So, how does a strong El Niño show up in historical anomalies for temperature and precipitation? It is a small sample size, but it is all we have on record. 1983 and 1998 were the two strongest El Niños on record and align, in magnitude, with our current El Niño.
The strong warm temperature bias continues across the northern United States with peak anomalies around 6 degrees in North Dakota, Minnesota and northern Wisconsin. The southern half of the United States experiences near normal temperatures. Precipitation is above normal, much in California, for the west coast and Arizona. Rainfall of 3 to 20 inches above normal fall in these areas. That is huge! A large area of above normal precipitation falls from Texas and the central plains east to the Atlantic Ocean. Most of this area sees an increase of 3 to 9 inches of rain. Kentucky, just like in a weak and moderate El Niño, is an isolated area of below average precipitation with rainfall deficits of 3 to 4 inches.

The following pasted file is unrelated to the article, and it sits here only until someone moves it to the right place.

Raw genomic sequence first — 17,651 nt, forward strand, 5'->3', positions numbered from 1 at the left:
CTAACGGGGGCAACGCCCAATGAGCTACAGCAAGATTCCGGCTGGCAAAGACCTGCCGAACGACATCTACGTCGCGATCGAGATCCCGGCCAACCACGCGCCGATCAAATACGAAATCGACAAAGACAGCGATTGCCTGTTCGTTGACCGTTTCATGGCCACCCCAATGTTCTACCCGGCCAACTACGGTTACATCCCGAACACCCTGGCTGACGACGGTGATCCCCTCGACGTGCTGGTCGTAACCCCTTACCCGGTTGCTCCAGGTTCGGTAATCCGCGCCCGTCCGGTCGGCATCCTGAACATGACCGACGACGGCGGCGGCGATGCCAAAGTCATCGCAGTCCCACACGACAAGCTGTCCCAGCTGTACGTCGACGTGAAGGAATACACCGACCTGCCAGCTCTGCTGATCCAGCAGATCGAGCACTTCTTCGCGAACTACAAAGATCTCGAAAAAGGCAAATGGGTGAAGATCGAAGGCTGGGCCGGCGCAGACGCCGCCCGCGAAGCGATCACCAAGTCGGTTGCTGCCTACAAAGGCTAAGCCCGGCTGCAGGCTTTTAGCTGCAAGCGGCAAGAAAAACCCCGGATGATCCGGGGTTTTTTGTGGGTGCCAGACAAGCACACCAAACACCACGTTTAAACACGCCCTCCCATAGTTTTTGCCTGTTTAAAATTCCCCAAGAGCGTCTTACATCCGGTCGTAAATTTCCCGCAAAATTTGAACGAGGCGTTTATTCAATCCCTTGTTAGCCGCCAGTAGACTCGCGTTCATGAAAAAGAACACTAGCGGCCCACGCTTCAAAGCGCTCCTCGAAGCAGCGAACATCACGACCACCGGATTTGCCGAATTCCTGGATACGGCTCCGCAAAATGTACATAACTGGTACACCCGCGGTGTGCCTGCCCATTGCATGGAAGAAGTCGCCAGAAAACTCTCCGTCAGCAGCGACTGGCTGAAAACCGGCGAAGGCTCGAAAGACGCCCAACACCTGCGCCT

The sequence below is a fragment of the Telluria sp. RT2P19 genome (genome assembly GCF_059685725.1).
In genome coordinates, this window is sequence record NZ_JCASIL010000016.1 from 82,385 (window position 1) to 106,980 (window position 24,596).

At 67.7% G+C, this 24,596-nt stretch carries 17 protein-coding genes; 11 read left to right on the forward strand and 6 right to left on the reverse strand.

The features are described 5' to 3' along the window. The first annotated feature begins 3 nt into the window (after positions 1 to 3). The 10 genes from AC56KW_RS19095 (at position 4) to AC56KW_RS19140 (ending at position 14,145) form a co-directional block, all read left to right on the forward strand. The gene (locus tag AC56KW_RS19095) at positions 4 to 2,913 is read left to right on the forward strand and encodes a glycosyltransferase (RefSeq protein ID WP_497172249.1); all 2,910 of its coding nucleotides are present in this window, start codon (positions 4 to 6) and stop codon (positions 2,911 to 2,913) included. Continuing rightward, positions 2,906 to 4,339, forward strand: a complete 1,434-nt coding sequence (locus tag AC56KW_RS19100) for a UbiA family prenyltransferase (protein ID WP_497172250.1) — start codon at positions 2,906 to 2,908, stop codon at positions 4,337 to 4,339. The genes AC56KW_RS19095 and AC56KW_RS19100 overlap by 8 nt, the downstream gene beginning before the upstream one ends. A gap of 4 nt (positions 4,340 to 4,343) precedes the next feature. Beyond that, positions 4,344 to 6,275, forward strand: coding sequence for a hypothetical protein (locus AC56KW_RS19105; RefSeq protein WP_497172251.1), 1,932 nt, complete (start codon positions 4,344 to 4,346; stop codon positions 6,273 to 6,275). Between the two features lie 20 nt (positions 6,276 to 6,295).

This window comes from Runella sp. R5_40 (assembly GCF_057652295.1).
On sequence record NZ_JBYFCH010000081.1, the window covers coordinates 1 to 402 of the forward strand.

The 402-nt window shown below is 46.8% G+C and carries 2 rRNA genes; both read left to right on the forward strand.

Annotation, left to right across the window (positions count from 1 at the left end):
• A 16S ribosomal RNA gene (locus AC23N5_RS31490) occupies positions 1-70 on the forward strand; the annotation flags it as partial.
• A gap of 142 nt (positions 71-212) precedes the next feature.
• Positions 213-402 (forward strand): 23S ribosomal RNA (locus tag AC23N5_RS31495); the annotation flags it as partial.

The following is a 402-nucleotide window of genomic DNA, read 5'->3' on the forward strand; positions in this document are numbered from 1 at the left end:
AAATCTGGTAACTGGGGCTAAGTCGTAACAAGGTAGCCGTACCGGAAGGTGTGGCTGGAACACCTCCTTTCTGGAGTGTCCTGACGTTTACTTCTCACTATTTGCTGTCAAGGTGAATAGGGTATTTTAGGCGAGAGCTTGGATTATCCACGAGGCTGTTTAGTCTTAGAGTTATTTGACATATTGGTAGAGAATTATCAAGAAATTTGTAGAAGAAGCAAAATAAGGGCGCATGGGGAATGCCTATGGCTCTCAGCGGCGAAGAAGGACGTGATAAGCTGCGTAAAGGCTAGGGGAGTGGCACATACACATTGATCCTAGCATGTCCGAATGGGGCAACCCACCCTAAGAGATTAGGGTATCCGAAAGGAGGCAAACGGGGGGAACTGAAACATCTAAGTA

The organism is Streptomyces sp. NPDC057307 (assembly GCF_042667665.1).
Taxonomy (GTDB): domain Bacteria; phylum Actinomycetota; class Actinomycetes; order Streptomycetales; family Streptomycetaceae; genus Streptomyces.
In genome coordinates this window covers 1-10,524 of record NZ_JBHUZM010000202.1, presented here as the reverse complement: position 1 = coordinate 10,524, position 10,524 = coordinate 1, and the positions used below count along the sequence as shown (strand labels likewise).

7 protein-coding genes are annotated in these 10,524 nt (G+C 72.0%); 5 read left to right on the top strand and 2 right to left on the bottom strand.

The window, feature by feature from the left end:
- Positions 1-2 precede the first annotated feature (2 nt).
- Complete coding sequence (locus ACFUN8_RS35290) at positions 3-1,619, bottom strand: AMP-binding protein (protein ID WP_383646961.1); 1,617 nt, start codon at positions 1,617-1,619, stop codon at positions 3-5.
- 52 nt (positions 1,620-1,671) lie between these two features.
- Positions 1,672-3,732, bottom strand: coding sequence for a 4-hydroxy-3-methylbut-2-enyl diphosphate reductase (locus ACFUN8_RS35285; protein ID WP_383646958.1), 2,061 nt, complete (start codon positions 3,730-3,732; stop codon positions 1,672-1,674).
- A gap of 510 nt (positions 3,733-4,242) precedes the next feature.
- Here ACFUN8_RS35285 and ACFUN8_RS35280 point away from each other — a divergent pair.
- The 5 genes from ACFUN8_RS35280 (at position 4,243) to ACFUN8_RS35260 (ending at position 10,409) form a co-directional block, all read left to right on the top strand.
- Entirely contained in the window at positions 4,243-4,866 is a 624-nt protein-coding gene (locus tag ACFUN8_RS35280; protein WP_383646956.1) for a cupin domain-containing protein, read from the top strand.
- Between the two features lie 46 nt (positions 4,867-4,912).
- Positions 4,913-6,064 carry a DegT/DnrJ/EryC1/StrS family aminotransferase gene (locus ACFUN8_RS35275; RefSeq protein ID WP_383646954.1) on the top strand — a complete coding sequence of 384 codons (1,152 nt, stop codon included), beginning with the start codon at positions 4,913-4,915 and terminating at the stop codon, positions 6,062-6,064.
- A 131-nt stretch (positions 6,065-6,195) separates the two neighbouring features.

So, what is the take away? Actually, there are quiet a few. For one, the northern United States experiences above average temperatures in every El Niño – weak, moderate, or strong. Below average temperatures are only experienced in the south during moderate El Niños. Weak El Niños bring more rain and snow to California than moderate, but not as much as strong. Strong El Niños see the greatest increase in precipitation for California and most southern states. Moderate to strong El Niños also produce an increase in precipitation up the east coast into New England. Another interesting note is that the current United States temperature forecast for this winter resembles a moderate El Niño and the current precipitation forecast mirrors a strong El Niño. What gives?